Sunday, September 25, 2011

Rattlesnake Gulch hike with JJ

JJ and I headed out for a hike this afternoon in Eldorado Canyon State Park. It was packed but we found a place to park and headed up to the Fowler trailhead. Laurel and I have hiked the Rattlesnake Gulch trail twice before -- once in 2008 when it was very icy, and another time when we climbed Eldorado Mountain. But we never had a chance to explore the area very much, so it was neat going out with JJ.

The first thing we found was a huge concrete tunnel suspended 10-15 feet above a small valley. We climbed up top and found a USGS-style bronze survey marker that said "DMWW", so probably this was part of the aqueduct system. There was a metal "smokestack" coming out of the concrete pipe that allowed us to hear the water flowing.

We spent some time checking out the old hotel ruins. Great views of the Indian Peaks and Continental Divide too. Then we noticed a small side trail that went up a ridge to a high point. It didn't seem like the main trail went there so we checked it out. But of course, once atop that ridge we saw another point we wanted to check out.

We went back to get our packs, which we had left on the main trail, then continued along the official trail. There was another way to cut over to the high point, and from there we found a very faint old trail that took us down into some unknown valley. In a few places the ground looked like it had been leveled for a cabin foundation, but there was no evidence of any building materials. It could be that people working on the railroad had set up temporary housing down by the creek. We also found an old bird skeleton and some feathers (probably a crow).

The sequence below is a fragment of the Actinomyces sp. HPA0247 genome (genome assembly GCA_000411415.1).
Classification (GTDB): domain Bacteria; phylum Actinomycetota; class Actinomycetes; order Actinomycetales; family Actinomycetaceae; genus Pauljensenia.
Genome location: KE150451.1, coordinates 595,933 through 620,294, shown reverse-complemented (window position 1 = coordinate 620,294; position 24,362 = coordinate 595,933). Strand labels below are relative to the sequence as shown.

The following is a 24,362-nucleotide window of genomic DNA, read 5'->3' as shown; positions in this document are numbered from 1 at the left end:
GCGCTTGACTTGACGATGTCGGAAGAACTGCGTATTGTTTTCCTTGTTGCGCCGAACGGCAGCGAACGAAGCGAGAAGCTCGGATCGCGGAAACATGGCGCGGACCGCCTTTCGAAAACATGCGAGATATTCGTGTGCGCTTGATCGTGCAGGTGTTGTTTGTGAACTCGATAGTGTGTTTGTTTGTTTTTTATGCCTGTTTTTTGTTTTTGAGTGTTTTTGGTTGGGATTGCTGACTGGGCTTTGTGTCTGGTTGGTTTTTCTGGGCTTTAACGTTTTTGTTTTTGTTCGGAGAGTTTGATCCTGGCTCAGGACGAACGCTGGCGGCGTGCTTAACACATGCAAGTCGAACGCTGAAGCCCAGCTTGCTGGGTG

After all this exploring we were ready to head home. We got back to the car before the sun set on the valley.

Saturday, September 24, 2011

Mesa Trail run

Laurel and I wanted to take it easy for the two weeks prior to the marathon, so for our last big run one week before the race, we decided to "just" do the Mesa Trail. Last summer we considered the Mesa Trail a very long run (13 miles) that we'd like to be able to do someday, including biking to the trailhead from home. Funny how perception changes.